Mike and Krista have taught me a lot about the kind of parent I want to be. They have 3 really, really terrific kids. These kids are so full of love and joy and compassion and confidence and wonder. And I think the way Mike and Krista raise them is a huge part of that equation.
Mike had a huge heart. My own brother has had a rough couple of years. That just wasn't acceptable to Mike, so he was constantly trying to reach out to him and frequently asked me about him. He just had this giant heart for people, even those he hardly knew, or didn't know at all.
What I originally believed to be roughness or harshness, was just Mike being authentic. He had little patience for small talk and the superficial. He was a "say it like it is" kind of guy, and wasn't afraid to tell you when he thought you could stand to evaluate your opinion, behavior, conviction, etc. But he never used his honesty as an opportunity to be unkind. He truly mastered "speak the truth in love."
He was such a rascal. He used to call me on my cell phone just to chit chat and harass me. The gullible part of me has never gone away, and that made me one of his favorite targets. When he couldn't make it to church on Sunday mornings, he'd try to call or text me, just to see if I remembered to turn my phone off, thereby ratting me out to the whole church if I'd forgotten. Today someone's phone went off in church and for just one second, I forgot he was gone and thought that might be him. I walked into his traps without fail, every single time. But, it always brought me such great laughter. He had this dry wit that was so clever and subtle and completely effective.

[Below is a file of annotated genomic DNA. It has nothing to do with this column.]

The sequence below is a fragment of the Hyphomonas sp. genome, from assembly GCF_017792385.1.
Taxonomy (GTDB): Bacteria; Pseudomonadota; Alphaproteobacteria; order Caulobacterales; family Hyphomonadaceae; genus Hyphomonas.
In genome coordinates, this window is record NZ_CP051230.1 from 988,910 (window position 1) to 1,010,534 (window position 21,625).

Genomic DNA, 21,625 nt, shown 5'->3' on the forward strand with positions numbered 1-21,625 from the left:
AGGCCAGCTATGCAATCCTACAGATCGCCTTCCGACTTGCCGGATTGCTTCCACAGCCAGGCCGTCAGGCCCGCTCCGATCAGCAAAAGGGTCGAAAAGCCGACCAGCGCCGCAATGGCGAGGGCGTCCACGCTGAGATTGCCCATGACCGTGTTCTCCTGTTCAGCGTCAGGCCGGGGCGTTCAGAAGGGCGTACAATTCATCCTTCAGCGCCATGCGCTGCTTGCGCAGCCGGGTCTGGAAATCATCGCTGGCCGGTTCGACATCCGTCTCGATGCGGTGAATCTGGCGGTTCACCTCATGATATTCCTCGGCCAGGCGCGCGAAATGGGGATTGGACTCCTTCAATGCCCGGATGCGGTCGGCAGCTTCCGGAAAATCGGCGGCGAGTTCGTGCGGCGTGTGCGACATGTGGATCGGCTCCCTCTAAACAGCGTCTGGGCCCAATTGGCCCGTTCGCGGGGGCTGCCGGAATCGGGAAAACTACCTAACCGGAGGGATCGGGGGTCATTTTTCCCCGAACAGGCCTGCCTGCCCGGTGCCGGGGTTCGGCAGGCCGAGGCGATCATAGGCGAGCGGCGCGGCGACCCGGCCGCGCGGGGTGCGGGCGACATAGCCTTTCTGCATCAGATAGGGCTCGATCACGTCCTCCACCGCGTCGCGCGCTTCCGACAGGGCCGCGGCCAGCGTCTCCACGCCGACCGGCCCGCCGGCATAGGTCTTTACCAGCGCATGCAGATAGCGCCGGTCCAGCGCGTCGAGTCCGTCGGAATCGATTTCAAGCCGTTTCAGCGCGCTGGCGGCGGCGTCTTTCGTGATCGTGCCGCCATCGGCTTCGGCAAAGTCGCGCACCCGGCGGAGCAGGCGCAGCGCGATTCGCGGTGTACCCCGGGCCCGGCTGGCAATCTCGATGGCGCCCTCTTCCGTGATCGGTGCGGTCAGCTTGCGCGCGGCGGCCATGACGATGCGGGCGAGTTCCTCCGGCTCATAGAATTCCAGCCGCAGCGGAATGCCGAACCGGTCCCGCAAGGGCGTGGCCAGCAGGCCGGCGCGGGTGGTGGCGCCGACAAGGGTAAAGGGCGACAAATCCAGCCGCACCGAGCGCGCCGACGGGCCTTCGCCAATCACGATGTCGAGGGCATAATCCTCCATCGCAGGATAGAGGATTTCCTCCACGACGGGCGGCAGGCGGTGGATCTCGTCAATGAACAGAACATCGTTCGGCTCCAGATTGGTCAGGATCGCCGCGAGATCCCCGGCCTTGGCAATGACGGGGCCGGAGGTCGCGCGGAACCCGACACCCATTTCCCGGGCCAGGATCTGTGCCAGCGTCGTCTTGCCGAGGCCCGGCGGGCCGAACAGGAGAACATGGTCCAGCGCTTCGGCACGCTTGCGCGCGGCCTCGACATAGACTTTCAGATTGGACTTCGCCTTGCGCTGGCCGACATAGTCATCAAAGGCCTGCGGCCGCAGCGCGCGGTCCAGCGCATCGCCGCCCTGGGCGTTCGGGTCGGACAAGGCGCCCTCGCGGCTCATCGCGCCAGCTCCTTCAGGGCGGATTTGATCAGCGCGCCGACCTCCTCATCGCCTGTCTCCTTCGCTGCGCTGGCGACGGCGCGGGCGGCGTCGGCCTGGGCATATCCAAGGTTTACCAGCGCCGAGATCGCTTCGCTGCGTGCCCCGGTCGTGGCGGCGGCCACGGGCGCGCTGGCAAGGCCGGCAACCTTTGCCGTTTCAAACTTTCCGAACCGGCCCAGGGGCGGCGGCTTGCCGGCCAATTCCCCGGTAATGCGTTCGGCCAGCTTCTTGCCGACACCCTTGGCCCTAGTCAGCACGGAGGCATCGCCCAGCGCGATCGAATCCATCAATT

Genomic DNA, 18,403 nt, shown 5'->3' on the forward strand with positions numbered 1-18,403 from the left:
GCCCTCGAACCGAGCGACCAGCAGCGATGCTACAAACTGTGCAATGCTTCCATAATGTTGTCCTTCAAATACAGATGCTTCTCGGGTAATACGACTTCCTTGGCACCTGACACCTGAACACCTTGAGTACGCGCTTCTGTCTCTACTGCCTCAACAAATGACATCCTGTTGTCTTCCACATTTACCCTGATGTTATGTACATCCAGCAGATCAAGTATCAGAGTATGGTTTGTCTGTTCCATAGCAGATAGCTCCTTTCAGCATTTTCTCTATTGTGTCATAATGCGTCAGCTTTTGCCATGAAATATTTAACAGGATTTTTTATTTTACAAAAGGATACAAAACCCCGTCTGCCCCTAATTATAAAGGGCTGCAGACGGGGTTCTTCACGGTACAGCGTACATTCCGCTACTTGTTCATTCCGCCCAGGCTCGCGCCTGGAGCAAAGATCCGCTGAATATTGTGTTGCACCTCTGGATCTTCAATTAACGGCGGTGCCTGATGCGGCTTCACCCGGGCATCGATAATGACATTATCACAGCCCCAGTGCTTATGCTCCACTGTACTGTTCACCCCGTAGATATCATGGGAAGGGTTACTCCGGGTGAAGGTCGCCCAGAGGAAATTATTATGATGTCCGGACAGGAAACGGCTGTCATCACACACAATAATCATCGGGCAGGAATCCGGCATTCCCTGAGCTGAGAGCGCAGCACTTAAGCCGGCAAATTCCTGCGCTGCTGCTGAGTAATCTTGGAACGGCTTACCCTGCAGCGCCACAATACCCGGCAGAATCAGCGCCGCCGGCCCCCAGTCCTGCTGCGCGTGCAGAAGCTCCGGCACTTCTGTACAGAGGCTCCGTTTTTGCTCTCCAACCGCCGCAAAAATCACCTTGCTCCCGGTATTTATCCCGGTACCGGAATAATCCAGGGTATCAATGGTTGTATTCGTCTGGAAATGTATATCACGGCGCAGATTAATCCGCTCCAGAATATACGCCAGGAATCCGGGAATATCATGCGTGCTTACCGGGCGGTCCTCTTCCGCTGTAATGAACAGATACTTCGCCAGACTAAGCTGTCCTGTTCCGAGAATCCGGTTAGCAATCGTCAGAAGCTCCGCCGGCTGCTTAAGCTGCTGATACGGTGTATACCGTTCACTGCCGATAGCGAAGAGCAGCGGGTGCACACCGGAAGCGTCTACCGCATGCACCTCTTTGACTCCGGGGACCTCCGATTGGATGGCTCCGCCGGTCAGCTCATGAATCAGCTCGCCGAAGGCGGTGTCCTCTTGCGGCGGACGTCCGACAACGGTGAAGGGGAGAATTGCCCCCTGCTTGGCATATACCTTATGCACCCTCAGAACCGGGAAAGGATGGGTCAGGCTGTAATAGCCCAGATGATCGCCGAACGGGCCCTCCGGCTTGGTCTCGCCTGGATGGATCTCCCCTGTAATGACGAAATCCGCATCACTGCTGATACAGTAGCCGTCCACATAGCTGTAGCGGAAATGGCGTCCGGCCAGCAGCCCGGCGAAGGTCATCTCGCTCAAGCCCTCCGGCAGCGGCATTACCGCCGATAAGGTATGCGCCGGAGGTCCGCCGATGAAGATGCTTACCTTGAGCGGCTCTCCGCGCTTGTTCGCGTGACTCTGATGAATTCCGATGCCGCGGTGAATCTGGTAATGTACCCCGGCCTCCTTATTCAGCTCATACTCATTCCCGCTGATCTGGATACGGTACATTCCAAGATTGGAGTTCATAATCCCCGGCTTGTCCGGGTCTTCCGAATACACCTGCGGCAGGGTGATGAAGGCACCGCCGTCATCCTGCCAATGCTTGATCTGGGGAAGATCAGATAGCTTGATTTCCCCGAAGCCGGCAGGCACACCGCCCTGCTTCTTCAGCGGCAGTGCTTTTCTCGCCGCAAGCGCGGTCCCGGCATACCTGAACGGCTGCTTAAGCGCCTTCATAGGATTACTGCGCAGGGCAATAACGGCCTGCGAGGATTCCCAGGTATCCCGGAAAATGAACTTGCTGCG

We lost Mike in bits and pieces but several things continued to remain, among them being his compassion. One night before one of his surgeries this year, we spent several hours with him in his hospital room. And we talked about faith and God and love and family. And he spent at least an hour witnessing to and blessing the caregiver assigned to him. The remarkable part is that he didn't remember this occasion at all. Even when he was apart from his mind, his heart remained focused on Jesus. Strip everything away and take away all abilities to mask and pretend, and you see what remains. In Mike, that was a deep love for the Lord, and for people.
Mike was the closest thing I have had and will ever have to a big brother. He was everything I always imagined a big brother would be: loving, kind, protective, silly, challenging and rascally. He gave me so many wonderful gifts: lessons of love, kindness, and humility; a wonderful friend in his wife Krista; a close relationship with his three darling children whom I adore and who bless my soul so much; and most recently, 3 new sisters. He told me often that he wanted me to be friends with them, but as they all live far away, we'd not had opportunity to meet before.
As Mike was in hospice this week, Krista invited his friends to visit him. As he grew weaker, she began restricting the visits to just family. They were all so kind as to include us, and not only did they include us, but they checked on our well being in dealing with this. And it was such a gift to be around them and get to know them as well as we did because in each of them, I see a different part of him. Sisters, I don't know if you're reading this, but thank you. Getting to know you has made losing him a little more bearable. Thank you for letting me in this week. You gave me such a sweet gift. I love you all.
I still can't really wrap my head around the fact that he's gone. We went to see him the night before we left for vacation, and while he wasn't himself, we just thought it was a bad day. There was no indication that we'd be saying goodbye to him a week later. I am disappointed that that last visit was so difficult--I would really have loved to have had one last "real Mike" visit. But I'll always cherish all the others I did get, which I know are far more than many others were privilege to, so I am trying to hold on to that. And I love that if we were going to be on vacation, that we were in San Diego. He loved San Diego.